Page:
In "Howl" by Allen Ginsberg, how does the author demonstrate his celebration of the counterculture by breaking the conventions of poetry?
Beat poet Allan Ginsberg's "Howl" is unquestionably a poetic celebration of the counterculture of the 1950s (he first shared it at a poetry reading in 1955). While it is a poem, "Howl" breaks many of the traditional conventions of poetry--which should not be a surprise in a poem that celebrates the unconventional.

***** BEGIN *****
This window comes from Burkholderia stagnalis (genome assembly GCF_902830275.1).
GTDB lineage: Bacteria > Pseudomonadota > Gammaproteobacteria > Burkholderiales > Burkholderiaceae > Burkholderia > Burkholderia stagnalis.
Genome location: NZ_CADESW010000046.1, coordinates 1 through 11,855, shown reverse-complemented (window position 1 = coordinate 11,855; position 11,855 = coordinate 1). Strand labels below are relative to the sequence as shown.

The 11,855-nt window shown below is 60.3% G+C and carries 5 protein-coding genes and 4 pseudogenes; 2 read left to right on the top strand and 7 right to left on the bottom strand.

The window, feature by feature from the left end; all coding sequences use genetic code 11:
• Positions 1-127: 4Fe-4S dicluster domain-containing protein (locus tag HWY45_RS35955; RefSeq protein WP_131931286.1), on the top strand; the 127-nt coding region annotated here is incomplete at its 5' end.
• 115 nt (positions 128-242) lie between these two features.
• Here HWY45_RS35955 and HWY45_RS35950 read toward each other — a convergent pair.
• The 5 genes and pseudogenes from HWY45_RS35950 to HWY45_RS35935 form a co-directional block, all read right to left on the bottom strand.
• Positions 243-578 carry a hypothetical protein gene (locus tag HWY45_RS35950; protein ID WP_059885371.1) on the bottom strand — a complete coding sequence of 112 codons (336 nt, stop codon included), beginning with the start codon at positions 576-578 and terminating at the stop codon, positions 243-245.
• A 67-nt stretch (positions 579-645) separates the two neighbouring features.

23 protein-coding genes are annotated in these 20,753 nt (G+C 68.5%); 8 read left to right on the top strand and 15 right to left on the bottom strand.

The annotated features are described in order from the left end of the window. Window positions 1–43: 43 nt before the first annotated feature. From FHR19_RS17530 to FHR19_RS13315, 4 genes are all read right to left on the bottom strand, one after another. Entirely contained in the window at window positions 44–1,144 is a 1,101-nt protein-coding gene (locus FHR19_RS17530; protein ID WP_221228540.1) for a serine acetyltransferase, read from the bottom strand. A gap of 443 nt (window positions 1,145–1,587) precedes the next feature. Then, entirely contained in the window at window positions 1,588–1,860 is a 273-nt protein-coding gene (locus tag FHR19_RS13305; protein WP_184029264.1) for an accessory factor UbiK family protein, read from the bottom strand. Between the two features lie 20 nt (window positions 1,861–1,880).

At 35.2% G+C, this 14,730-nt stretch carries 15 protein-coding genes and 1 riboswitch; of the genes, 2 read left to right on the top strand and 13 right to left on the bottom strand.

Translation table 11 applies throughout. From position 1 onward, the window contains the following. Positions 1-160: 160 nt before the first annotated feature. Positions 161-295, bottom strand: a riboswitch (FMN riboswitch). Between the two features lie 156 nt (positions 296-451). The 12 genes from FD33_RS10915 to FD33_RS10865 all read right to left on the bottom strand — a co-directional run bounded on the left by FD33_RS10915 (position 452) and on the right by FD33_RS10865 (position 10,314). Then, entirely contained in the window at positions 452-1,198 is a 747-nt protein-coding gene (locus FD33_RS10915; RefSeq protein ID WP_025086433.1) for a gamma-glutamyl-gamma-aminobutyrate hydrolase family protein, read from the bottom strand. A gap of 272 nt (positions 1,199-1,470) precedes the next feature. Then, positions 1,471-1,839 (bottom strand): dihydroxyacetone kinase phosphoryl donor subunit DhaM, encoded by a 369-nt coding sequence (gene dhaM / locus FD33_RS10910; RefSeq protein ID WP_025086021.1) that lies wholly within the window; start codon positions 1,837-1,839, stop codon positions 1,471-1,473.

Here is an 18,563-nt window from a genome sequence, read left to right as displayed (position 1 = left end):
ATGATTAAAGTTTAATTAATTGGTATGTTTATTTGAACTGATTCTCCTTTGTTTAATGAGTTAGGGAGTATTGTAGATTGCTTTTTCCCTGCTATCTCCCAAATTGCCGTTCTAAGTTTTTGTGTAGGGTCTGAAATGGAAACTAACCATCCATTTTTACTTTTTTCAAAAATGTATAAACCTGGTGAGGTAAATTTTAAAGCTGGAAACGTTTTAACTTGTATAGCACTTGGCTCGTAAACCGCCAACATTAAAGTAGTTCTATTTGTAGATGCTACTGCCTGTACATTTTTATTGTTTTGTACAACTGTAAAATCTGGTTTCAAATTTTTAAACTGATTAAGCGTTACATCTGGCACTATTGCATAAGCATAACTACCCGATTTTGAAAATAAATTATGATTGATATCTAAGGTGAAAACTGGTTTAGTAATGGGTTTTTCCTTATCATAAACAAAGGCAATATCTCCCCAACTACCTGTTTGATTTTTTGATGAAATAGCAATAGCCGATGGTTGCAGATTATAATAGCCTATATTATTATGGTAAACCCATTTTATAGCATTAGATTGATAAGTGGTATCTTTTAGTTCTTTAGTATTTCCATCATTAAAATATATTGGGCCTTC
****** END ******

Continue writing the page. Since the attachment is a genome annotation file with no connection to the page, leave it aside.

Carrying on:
Conventions in any form of literature are those elements which define that particular form; in poetry, the conventions include such elements as rhyme, meter, stanza, and the use of figurative language, imagery, and symbolism. This poem is replete with examples of the last two items on the list; in fact, much of the imagery is graphic and does not just appeal to the senses but at times seem to scream at them. For instance:
who bit detectives in the neck and shrieked with delight in policecars for committing no crime but their own wild cooking pederasty and intoxication...
He also uses symbols to represent the culture he and what he calls "the best minds of my generation" are...
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